1. What does this passage tell me about God? (Theology)
2. What does this passage tell me about myself/humanity (Anthropology)
3. How does this passage fit into the story of the Bible/the story of God redeeming His people? (Redemption History)
4. How does this passage lead me to Jesus? (Christocentric reading)
5. Based on this passage are there things I need to repent of?
6. Based on this passage are there things I ought to do/change?
7. How does this passage reveal the beauty of God and his gospel, and lead me into worship and adoration?

Bonus questions
2.5 Are there things I don't understand in this passage that I need to ask about/research further?
6.5 What can I do today to apply this passage?
7.5 How can I share the attractiveness of Christ in this passage to people in my life?

Lamenting the lack of laments

The lack of a computer has meant more time for other things, and I have been trying to finish off reading Wenham's The Psalter Reclaimed. Wenham has a very good treatment of the imprecatory psalms, i.e. psalms like 109 and 137 that call upon God to bring devastating vengeance to the wicked. He draws particularly on Zenger as he does this.

Zenger is particularly interesting because he is a R.Catholic monk reacting to the Vatican II changes that saw 'difficult' parts of the psalms omitted during the monastic reading/singing cycle. This, naturally, goes to the heart of the question of how the Psalms can and should be read as Christian scripture, and as songs and prayers for today. Obviously Christians have long had trouble with these verses and how they mesh with the NT teaching.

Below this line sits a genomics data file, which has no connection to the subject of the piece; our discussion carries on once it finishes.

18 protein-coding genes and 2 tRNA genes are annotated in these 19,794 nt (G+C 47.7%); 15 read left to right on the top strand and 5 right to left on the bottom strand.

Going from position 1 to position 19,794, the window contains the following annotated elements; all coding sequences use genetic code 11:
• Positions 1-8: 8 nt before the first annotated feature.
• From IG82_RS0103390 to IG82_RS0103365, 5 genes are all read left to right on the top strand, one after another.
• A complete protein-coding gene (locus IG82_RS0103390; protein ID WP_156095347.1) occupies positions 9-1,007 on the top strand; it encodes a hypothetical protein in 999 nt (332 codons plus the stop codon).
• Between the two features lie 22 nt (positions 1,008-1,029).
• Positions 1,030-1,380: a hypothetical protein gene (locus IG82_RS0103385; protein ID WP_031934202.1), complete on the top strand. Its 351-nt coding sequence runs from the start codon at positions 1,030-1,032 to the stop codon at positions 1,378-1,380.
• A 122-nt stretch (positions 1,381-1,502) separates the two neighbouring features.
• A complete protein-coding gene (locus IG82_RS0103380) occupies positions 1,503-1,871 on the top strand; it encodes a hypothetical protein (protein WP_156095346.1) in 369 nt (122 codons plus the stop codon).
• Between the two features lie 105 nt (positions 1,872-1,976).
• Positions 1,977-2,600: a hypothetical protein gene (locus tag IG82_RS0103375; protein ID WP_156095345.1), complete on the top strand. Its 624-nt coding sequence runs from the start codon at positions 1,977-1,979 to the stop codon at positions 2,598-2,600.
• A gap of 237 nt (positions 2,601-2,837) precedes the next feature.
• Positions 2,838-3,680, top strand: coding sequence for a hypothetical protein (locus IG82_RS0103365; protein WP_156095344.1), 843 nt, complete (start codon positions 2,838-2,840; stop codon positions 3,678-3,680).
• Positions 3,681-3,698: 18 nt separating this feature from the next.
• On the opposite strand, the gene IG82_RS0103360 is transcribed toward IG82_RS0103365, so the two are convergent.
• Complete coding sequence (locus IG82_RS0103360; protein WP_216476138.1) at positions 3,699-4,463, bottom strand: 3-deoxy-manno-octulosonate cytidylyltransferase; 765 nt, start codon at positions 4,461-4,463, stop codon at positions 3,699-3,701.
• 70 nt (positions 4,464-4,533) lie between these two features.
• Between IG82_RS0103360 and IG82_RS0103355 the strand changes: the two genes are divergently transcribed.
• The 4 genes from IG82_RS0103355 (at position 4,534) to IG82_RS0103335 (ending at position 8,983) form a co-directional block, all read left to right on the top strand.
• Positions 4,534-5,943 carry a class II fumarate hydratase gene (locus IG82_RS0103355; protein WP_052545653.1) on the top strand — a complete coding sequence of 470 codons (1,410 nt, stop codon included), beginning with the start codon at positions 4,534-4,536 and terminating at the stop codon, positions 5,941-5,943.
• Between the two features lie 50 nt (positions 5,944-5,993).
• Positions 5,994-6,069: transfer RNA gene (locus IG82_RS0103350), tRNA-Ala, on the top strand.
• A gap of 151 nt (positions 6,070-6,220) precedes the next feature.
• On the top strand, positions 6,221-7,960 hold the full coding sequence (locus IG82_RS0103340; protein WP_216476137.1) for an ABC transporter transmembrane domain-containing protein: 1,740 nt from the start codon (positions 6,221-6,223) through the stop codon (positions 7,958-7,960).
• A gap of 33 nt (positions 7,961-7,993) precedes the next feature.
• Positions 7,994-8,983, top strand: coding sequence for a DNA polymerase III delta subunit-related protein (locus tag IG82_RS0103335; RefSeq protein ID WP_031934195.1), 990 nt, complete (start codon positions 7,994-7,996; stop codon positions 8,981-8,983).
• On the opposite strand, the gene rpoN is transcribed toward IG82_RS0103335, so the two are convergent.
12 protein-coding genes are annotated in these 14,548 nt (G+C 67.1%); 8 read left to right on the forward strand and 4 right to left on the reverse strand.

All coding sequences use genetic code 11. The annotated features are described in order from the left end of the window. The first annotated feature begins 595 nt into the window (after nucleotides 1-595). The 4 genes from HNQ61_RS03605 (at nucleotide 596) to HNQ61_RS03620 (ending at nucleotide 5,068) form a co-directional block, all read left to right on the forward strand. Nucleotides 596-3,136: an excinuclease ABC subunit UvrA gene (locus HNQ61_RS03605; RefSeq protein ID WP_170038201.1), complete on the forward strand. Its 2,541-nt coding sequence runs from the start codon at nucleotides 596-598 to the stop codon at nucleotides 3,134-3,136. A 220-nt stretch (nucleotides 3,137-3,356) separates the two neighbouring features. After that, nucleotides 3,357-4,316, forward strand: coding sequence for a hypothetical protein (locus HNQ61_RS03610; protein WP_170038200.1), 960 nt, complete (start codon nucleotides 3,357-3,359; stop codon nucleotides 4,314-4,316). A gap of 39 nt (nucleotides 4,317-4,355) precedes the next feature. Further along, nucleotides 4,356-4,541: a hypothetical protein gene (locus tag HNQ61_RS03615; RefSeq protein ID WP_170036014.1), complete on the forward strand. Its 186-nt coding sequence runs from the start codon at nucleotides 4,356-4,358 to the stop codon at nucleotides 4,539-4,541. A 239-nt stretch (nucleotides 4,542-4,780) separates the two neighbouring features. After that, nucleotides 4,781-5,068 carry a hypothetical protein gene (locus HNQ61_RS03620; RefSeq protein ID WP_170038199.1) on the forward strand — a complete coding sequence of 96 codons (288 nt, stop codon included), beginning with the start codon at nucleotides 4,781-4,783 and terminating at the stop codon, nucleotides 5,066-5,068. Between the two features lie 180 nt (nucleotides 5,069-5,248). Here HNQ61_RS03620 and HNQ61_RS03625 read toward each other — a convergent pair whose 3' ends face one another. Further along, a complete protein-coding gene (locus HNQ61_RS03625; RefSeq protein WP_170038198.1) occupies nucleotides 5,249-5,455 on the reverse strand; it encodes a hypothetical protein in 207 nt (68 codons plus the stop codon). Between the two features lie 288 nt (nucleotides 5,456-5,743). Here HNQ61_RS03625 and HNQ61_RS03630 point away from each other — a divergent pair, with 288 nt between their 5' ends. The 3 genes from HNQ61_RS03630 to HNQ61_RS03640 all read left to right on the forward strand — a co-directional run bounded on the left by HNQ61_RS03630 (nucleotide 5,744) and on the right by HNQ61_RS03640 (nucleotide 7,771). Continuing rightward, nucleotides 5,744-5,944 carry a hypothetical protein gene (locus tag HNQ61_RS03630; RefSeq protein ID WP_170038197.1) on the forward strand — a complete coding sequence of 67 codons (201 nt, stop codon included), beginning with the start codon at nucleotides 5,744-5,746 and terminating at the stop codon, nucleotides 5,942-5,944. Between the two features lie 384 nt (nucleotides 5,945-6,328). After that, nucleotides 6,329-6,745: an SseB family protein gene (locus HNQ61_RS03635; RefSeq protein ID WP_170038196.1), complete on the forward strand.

In Zenger's view these psalms represent the idea of longing for justice in a world full of injustice and suffering. Psalms of lament and imprecation "address situations where injustice cannot be righted", they are the cries of the utterly crushed and weak for whom only God can be their avenger, only God can bring true justice.

The absence of such psalms, of lament-type songs in general, in the church is in fact an indictment upon us, for our weak theology, rather than the expression of our more sophisticated morality. Our lives are so suffering-free, our difficulties so minor, our accommodations and compromises so pervasive, our complicity with unjust authorities so ubiquitous, that we have nothing to lament, and our songs so banal they offer nothing but more stupifiers to dull the edge of life. We do not long for justice, but comfortability. We do not express solidarity with the church in chains and under persecution in other places, we wish them well, like James 2:16.